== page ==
14 July 2009

Land Tenure Issues in Post-Conflict East Timor


Warren L. Wright BA LLB

East Timor, like all post-conflict countries, faces unique land tenure issues as it seeks to reconstruct. The most immediate land tenure problem concerns refugees and displaced persons. Often, such groups have historical and religious ties to the land from which they have been displaced and the loss of their land has profound economic and social impacts. They need secure land tenure to rebuild their lives. Access to land where the tenure is legitimate and stable is a precondition to the resumption of economic, social and political activities. It is also the key to personal security for those displaced and traumatised by the conflict.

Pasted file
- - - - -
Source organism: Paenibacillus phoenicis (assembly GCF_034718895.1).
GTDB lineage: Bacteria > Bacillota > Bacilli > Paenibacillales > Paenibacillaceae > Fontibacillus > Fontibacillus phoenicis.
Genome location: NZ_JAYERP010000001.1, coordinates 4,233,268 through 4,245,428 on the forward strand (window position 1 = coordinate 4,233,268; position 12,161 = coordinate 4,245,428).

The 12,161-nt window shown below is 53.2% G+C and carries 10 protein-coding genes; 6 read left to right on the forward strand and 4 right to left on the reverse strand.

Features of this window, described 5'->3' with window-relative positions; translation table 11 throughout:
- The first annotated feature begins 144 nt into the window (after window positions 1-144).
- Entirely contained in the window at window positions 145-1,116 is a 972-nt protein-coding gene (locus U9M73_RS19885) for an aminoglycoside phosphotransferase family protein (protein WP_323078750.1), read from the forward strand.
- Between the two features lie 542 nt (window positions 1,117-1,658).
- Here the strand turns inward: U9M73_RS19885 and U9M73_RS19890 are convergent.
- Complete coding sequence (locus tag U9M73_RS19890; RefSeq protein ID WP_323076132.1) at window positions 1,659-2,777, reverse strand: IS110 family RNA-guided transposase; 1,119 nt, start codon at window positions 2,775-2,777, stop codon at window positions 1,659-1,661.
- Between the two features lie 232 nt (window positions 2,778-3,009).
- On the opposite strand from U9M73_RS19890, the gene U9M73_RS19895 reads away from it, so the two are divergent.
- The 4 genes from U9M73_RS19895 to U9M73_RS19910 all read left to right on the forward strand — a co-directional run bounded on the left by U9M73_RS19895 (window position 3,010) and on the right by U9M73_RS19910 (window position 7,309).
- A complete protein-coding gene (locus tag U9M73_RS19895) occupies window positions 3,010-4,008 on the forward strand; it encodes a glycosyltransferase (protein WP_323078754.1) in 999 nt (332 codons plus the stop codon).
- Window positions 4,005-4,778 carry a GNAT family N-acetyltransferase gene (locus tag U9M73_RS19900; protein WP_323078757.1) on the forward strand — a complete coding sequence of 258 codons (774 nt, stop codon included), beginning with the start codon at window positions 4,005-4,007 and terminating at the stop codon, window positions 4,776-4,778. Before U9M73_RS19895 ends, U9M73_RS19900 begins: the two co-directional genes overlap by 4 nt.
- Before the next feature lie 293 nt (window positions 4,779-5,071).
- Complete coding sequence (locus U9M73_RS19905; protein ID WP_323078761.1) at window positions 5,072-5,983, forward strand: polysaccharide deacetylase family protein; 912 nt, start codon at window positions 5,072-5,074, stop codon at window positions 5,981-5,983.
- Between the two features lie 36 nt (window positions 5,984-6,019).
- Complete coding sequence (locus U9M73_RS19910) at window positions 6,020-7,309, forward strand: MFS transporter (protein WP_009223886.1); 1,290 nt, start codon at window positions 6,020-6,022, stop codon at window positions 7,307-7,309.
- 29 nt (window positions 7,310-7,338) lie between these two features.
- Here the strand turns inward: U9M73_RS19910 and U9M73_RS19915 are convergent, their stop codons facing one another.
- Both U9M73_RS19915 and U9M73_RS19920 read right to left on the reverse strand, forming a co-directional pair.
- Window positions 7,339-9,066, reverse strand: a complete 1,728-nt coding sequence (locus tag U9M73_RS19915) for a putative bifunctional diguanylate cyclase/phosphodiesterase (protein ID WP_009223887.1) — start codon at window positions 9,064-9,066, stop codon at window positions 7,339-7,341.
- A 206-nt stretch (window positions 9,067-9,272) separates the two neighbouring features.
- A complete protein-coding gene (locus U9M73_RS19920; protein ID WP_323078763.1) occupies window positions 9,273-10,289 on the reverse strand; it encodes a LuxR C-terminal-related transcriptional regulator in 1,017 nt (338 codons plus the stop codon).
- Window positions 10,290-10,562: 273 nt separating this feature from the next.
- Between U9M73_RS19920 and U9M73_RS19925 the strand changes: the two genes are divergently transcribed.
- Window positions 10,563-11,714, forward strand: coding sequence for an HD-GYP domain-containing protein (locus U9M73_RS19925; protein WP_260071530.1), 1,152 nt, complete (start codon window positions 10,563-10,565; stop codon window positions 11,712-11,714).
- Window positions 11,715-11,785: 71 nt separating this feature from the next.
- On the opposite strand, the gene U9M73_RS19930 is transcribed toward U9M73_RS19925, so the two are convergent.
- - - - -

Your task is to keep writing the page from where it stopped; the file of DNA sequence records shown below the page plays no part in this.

The land tenure agenda in relation to the resettlement of refugees must also take account of residual social conflict. Post-conflict societies tend to remain polarised for a period of time with sections of the population mistrusting and fearing other sections of the population. The hostilities during the conflict in East Timor between pro-independence supporters and pro-Indonesia supporters will not disappear immediately. This complicates the land tenure and land allocation problems because even if there are stable tenures to be given to resettled refugees, pro-Indonesian East Timorese who are still in East Timor could not be resettled in regions where independence supporters live.

In addition to the plight of internally displaced persons, the land tenure issue is compounded by the return of East Timorese refugees from Indonesia and by the fact that many in the civilian population who are not refugees have had their homes, businesses and villages destroyed in the aftermath of the referendum. They too will be competing for land along with the refugee population.

Read the full article on East Timor Law Journal

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